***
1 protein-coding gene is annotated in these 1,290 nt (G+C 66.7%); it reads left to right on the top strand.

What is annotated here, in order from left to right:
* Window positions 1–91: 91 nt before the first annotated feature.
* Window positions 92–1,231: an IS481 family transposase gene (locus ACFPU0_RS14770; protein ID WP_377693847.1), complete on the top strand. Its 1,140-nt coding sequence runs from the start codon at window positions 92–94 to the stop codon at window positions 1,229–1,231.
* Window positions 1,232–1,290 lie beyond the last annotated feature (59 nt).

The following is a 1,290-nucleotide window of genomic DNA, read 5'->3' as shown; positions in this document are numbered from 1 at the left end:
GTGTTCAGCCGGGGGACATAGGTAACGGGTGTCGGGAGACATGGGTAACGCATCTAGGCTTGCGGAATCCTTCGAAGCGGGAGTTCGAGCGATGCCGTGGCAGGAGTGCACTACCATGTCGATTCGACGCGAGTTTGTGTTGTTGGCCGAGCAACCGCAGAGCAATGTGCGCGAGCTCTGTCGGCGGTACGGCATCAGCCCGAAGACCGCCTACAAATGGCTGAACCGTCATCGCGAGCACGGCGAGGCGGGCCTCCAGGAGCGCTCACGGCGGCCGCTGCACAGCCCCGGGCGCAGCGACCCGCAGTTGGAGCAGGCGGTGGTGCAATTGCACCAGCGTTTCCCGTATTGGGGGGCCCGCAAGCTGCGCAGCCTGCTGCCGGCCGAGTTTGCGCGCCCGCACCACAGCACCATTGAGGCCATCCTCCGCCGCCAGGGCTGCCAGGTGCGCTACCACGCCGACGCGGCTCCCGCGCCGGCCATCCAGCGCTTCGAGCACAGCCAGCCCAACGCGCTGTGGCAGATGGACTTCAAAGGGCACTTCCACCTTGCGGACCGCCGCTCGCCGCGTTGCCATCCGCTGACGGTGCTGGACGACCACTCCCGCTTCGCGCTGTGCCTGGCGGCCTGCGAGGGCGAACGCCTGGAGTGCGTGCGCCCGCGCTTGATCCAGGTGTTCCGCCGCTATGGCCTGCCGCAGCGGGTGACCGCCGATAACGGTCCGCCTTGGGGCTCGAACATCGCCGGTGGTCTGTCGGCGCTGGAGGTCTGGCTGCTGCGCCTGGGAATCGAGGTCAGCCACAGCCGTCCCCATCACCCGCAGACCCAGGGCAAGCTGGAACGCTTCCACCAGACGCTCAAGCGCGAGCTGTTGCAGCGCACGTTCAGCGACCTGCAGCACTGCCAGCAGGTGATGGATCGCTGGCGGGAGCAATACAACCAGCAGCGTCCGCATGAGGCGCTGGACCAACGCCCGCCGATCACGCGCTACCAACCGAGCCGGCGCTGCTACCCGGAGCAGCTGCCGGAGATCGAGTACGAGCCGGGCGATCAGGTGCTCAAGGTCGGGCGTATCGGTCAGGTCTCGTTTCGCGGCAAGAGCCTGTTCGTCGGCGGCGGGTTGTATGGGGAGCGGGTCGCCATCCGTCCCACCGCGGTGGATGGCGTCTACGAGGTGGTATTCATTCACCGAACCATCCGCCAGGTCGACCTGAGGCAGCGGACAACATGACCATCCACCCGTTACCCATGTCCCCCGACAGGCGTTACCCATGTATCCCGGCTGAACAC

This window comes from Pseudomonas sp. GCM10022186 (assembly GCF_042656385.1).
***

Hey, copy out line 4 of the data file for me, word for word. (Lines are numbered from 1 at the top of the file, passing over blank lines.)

* Window positions 92–1,231: an IS481 family transposase gene (locus ACFPU0_RS14770; protein ID WP_377693847.1), complete on the top strand. Its 1,140-nt coding sequence runs from the start codon at window positions 92–94 to the stop codon at window positions 1,229–1,231.